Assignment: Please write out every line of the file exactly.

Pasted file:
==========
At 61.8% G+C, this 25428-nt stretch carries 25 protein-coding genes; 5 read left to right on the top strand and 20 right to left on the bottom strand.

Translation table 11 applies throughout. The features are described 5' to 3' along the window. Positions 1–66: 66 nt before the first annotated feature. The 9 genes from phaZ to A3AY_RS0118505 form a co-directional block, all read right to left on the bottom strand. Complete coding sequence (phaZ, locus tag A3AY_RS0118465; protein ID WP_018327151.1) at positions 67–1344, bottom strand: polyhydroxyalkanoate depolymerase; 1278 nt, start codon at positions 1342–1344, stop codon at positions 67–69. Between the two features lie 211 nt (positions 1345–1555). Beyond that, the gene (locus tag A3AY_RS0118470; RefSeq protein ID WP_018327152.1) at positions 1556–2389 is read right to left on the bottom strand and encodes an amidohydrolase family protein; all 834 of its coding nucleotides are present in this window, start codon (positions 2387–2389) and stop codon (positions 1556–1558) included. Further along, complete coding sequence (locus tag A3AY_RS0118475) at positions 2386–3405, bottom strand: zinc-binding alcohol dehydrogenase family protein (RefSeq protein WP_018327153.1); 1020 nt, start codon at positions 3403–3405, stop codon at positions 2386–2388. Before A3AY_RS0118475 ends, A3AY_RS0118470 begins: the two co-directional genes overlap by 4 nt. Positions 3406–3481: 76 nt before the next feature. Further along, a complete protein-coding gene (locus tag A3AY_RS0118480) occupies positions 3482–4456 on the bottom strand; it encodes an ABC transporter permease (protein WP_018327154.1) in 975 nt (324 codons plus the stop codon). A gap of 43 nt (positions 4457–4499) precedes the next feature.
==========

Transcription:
At 61.8% G+C, this 25428-nt stretch carries 25 protein-coding genes; 5 read left to right on the top strand and 20 right to left on the bottom strand.

Translation table 11 applies throughout. The features are described 5' to 3' along the window. Positions 1–66: 66 nt before the first annotated feature. The 9 genes from phaZ to A3AY_RS0118505 form a co-directional block, all read right to left on the bottom strand. Complete coding sequence (phaZ, locus tag A3AY_RS0118465; protein ID WP_018327151.1) at positions 67–1344, bottom strand: polyhydroxyalkanoate depolymerase; 1278 nt, start codon at positions 1342–1344, stop codon at positions 67–69. Between the two features lie 211 nt (positions 1345–1555). Beyond that, the gene (locus tag A3AY_RS0118470; RefSeq protein ID WP_018327152.1) at positions 1556–2389 is read right to left on the bottom strand and encodes an amidohydrolase family protein; all 834 of its coding nucleotides are present in this window, start codon (positions 2387–2389) and stop codon (positions 1556–1558) included. Further along, complete coding sequence (locus tag A3AY_RS0118475) at positions 2386–3405, bottom strand: zinc-binding alcohol dehydrogenase family protein (RefSeq protein WP_018327153.1); 1020 nt, start codon at positions 3403–3405, stop codon at positions 2386–2388. Before A3AY_RS0118475 ends, A3AY_RS0118470 begins: the two co-directional genes overlap by 4 nt. Positions 3406–3481: 76 nt before the next feature. Further along, a complete protein-coding gene (locus tag A3AY_RS0118480) occupies positions 3482–4456 on the bottom strand; it encodes an ABC transporter permease (protein WP_018327154.1) in 975 nt (324 codons plus the stop codon). A gap of 43 nt (positions 4457–4499) precedes the next feature.